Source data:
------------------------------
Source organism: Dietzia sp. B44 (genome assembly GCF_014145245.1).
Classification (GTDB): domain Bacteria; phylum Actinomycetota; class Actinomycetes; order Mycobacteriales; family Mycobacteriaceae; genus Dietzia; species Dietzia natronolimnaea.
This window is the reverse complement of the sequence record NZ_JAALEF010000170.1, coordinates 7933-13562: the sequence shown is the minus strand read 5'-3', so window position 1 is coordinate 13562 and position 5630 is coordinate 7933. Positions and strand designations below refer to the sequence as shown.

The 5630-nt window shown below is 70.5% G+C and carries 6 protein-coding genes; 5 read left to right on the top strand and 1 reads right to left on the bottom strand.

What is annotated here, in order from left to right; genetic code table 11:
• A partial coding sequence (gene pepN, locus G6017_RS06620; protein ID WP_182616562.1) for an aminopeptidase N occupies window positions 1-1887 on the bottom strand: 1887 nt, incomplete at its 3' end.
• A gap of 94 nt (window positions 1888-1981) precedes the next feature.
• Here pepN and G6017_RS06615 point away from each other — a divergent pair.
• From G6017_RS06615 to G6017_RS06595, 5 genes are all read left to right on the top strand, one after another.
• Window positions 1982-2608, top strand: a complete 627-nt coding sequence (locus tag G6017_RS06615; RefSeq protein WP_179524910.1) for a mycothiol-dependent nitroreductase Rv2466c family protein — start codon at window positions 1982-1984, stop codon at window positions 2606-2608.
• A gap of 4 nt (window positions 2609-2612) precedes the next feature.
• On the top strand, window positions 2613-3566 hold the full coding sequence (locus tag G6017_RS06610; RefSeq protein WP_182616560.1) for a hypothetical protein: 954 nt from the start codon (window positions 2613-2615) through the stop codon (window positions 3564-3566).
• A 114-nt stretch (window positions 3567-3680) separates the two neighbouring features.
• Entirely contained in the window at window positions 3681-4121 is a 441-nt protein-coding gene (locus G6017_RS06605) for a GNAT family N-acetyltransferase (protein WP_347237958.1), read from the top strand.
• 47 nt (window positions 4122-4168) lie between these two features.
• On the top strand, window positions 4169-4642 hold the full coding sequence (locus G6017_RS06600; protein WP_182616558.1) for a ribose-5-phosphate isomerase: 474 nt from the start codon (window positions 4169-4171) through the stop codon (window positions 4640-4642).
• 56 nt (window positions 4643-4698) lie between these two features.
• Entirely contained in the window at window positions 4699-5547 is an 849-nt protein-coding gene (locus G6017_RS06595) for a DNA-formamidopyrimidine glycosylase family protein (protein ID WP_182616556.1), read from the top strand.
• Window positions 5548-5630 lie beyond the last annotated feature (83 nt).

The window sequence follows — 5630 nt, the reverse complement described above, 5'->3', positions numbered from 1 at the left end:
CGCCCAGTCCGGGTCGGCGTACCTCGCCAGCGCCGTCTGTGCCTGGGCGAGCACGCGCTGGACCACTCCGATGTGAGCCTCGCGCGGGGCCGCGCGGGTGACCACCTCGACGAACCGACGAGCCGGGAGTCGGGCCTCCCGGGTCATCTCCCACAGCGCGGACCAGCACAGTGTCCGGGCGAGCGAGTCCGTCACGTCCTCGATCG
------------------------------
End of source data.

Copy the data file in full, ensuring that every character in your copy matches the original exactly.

Source organism: Dietzia sp. B44 (genome assembly GCF_014145245.1).
Classification (GTDB): domain Bacteria; phylum Actinomycetota; class Actinomycetes; order Mycobacteriales; family Mycobacteriaceae; genus Dietzia; species Dietzia natronolimnaea.
This window is the reverse complement of the sequence record NZ_JAALEF010000170.1, coordinates 7933-13562: the sequence shown is the minus strand read 5'-3', so window position 1 is coordinate 13562 and position 5630 is coordinate 7933. Positions and strand designations below refer to the sequence as shown.

The 5630-nt window shown below is 70.5% G+C and carries 6 protein-coding genes; 5 read left to right on the top strand and 1 reads right to left on the bottom strand.

What is annotated here, in order from left to right; genetic code table 11:
• A partial coding sequence (gene pepN, locus G6017_RS06620; protein ID WP_182616562.1) for an aminopeptidase N occupies window positions 1-1887 on the bottom strand: 1887 nt, incomplete at its 3' end.
• A gap of 94 nt (window positions 1888-1981) precedes the next feature.
• Here pepN and G6017_RS06615 point away from each other — a divergent pair.
• From G6017_RS06615 to G6017_RS06595, 5 genes are all read left to right on the top strand, one after another.
• Window positions 1982-2608, top strand: a complete 627-nt coding sequence (locus tag G6017_RS06615; RefSeq protein WP_179524910.1) for a mycothiol-dependent nitroreductase Rv2466c family protein — start codon at window positions 1982-1984, stop codon at window positions 2606-2608.
• A gap of 4 nt (window positions 2609-2612) precedes the next feature.
• On the top strand, window positions 2613-3566 hold the full coding sequence (locus tag G6017_RS06610; RefSeq protein WP_182616560.1) for a hypothetical protein: 954 nt from the start codon (window positions 2613-2615) through the stop codon (window positions 3564-3566).
• A 114-nt stretch (window positions 3567-3680) separates the two neighbouring features.
• Entirely contained in the window at window positions 3681-4121 is a 441-nt protein-coding gene (locus G6017_RS06605) for a GNAT family N-acetyltransferase (protein WP_347237958.1), read from the top strand.
• 47 nt (window positions 4122-4168) lie between these two features.
• On the top strand, window positions 4169-4642 hold the full coding sequence (locus G6017_RS06600; protein WP_182616558.1) for a ribose-5-phosphate isomerase: 474 nt from the start codon (window positions 4169-4171) through the stop codon (window positions 4640-4642).
• 56 nt (window positions 4643-4698) lie between these two features.
• Entirely contained in the window at window positions 4699-5547 is an 849-nt protein-coding gene (locus G6017_RS06595) for a DNA-formamidopyrimidine glycosylase family protein (protein ID WP_182616556.1), read from the top strand.
• Window positions 5548-5630 lie beyond the last annotated feature (83 nt).

The window sequence follows — 5630 nt, the reverse complement described above, 5'->3', positions numbered from 1 at the left end:
CGCCCAGTCCGGGTCGGCGTACCTCGCCAGCGCCGTCTGTGCCTGGGCGAGCACGCGCTGGACCACTCCGATGTGAGCCTCGCGCGGGGCCGCGCGGGTGACCACCTCGACGAACCGACGAGCCGGGAGTCGGGCCTCCCGGGTCATCTCCCACAGCGCGGACCAGCACAGTGTCCGGGCGAGCGAGTCCGTCACGTCCTCGATCG